• Gallons of drinking water
  • Bedding
  • Child necessities
  • Hygiene items
  • Change of clothes
  • Quiet games
  • Valid ID and important papers
  • Eyeglasses or spare contacts
  • Phone list and cash

Pack light, since this is not a vacation or a cruise ship, just a lifeboat. You will have a small space, possibly 5 feet by 2 feet, that will be your home during the flood.

Staying at a shelter requires courtesy; you may be among people that range from the rich genteel to those without a home. You will be dining with a group in a cafeteria or you can take food back to your “room”; you may even make some new friends. Being open to the experience, and having gratitude for the shelter, is making the best of the situation.

You can bring some food that is non-perishable as well as snacks. Have reading materials and a computer tablet if you have one. Remember to bring your charging cords and phones plus extra batteries for flashlights. Some people even bring beach chairs, as they enjoy sitting and talking to others or just chilling-out, making the best of it.

Flooding insurance will add peace-of-mind in case you ever have to stay at a shelter during a storm or flooding. We at Neptune Flood know that recovery from flooding can take a while; being prepared for floods as well as for a stay at a shelter will make for less stress when an evacuation is necessary.

 

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Flood Warning: Evacuate or Stay?

By | Flood Info

If it’s been raining for several days and flooding is imminent, you will probably be asking if you should evacuate if a flood warning is given. Neptune Flood wants you to become aware of what your options are, should this troublesome event occur. Whether to leave or stay is best learned through knowing some simple facts.

Shelter in Place 
If you live in a sound structure, not a mobile home or RV, and are outside an evacuation area, stay at home. There are some simple things you can do to prepare for the storm or flooding.
Before the Flood:

  • Be alert
  • Have a family disaster plan
  • Be prepared to evacuate
  • Assemble disaster supplies and pet needs
  • Assemble medications
  • Move valuables to a higher level
  • Make sure drains are cleared
  • Keep important papers in a waterproof container
  • Buy extra batteries and have cell phones charged
  • Learn about evacuation routes
  • Do not drive through flooded waters

You can find out more about your flood risk by going to the FEMA service center page. You might also sign up for your community alert system; the Emergency Alert System (EAS) and National Oceanic and Atmospheric Administration (NOAA) Weather Radio will give emergency alerts.
Determine the best way to protect your family. If you receive a flood warning:

  • Stay where you are
  • Move to a higher floor
  • Evacuate if told to do so

Evacuation Order 
If you are told to leave, don’t panic. Move at a steady pace to ensure you get to where you need to be during the flooding. If an evacuation order is given, do not take chances by staying home until it may be too late. Do the following:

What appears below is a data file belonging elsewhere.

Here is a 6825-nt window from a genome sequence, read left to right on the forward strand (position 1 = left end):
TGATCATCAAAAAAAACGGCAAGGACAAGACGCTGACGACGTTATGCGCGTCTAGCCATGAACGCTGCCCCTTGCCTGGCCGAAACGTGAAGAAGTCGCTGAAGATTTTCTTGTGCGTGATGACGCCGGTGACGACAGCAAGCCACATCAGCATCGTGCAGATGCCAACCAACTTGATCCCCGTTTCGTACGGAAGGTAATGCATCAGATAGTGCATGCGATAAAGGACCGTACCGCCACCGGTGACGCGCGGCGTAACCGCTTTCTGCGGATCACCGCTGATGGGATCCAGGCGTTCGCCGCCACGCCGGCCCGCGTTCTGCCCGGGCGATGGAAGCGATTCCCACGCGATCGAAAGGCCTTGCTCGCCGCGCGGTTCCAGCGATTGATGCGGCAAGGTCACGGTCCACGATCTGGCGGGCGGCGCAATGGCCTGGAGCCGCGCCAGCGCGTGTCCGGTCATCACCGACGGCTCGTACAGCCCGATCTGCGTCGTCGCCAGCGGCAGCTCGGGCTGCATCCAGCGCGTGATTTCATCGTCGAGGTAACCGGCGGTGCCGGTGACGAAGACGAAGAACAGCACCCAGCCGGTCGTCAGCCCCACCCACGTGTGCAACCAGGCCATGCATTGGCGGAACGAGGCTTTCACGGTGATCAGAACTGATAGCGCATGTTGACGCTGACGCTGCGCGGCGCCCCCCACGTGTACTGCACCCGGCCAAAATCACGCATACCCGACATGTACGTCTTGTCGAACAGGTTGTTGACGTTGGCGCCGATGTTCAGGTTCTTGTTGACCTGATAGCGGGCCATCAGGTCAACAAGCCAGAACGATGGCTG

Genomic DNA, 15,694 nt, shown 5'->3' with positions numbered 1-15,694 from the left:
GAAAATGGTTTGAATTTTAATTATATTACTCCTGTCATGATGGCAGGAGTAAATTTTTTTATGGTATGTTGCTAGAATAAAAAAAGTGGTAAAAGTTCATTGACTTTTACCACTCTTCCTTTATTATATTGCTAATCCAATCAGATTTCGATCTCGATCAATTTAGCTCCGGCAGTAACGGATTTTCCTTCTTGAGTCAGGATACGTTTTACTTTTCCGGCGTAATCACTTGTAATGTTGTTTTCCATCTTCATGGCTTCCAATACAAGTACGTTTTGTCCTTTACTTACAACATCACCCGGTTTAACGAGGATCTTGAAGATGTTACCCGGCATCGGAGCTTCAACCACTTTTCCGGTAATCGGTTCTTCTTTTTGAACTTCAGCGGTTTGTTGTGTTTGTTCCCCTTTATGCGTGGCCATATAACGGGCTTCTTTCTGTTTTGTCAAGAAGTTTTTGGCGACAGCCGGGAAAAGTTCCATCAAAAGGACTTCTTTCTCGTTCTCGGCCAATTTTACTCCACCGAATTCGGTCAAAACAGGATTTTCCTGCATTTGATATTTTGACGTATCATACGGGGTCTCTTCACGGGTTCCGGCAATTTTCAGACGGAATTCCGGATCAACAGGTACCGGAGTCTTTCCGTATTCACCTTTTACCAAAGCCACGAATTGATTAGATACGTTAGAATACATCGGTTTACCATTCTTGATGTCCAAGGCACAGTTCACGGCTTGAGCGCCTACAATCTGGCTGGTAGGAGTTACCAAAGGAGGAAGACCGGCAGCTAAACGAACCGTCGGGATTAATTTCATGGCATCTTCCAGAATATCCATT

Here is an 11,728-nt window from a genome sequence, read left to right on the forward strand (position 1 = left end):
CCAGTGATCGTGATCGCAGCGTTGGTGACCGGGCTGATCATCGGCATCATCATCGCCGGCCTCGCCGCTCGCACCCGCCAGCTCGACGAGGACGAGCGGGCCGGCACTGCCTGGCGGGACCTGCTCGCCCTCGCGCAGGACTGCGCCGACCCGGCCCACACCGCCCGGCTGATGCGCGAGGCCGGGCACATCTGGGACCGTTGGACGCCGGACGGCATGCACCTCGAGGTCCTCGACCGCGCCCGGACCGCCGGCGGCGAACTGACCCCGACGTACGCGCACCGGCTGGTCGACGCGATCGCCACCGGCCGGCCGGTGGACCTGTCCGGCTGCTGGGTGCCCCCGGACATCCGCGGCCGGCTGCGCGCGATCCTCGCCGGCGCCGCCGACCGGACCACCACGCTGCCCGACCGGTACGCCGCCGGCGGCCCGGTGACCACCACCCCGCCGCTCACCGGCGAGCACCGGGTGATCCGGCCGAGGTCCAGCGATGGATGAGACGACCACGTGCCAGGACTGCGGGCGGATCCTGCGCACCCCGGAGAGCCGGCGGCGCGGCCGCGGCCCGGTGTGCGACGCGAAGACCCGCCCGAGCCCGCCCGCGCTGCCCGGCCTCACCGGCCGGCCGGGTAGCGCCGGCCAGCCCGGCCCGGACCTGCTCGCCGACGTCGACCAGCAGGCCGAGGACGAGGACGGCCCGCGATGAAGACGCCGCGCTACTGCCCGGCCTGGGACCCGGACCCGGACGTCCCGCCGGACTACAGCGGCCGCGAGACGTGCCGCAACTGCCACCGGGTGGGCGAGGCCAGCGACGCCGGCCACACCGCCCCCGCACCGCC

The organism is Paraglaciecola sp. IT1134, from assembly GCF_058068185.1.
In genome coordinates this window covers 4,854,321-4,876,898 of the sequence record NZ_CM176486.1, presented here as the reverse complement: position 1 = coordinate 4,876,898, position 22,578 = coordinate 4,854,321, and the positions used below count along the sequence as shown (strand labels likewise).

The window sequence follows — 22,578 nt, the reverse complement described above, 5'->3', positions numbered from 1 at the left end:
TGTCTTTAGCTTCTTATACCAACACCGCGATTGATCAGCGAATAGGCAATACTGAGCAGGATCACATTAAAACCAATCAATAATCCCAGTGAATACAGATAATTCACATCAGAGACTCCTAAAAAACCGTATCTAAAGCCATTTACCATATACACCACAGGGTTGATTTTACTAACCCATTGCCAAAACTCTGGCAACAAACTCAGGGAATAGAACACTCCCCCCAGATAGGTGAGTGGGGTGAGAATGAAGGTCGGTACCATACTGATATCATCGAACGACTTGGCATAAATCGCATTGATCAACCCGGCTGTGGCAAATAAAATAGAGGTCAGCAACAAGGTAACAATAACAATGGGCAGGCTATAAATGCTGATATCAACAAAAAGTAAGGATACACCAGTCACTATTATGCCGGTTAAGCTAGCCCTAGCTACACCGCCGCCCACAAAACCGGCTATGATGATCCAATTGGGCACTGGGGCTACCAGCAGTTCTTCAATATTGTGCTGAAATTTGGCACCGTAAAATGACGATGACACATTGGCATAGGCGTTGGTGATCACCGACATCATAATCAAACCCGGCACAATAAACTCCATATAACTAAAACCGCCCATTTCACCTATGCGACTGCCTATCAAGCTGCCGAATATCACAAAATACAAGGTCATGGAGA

• Make sure that your destination is not one that is in an evacuation zone
  • Take enough supplies for the family
  • Take your pets and supplies for them
  • Take important papers, insurance policies and agent’s name, special medical information
  • Take photos or irreplaceable items
  • Let friends and family know where you are going
  • Check on neighbors to make sure they have a safe ride
  • Lock doors and windows
  • Turn off electricity, water, and gas if told to do so

Leaving a Coastal Area 
You may only need to go “tens of miles, not hundreds of miles” to escape the storm surge. Roads may be congested, so avoiding the highway is probably the best bet if you are leaving. Remember to bring supplies with you. If you are planning on staying in a hotel or motel, make sure that it is not in a flood zone!

It is hoped that you have previously chosen a safe location to go to during flooding. If you have to leave, do so immediately and do not drive around barricades. Do not swim or walk through flooded waters. The saying is, “Turn Around. Don’t Drown!”

If you become trapped in your vehicle in flooded waters, go to the roof if water is entering the interior.

Learn more about what you can do during a flood warning at the government website. Regardless of whether you stay or leave during a flood, a major point is to make sure that you have flood insurance before the disaster occurs. If you do have to leave your home in the event of flooding, you can have peace-of-mind, knowing that your home is covered. Neptune Flood can help you with affordable coverage that is backed by one of the largest insurance markets in the world. Using the latest technology, Neptune Flood brings the cost of flood insurance down to help every American homeowner.

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Flood Tips for your Home

By | Flood Info

Knowing what to do after a flood can help make the recovery process a little easier. Even a small, local flood can be devastating for those involved. Yet, catastrophes tend to bring out the best in people as friends and neighbors help each other out.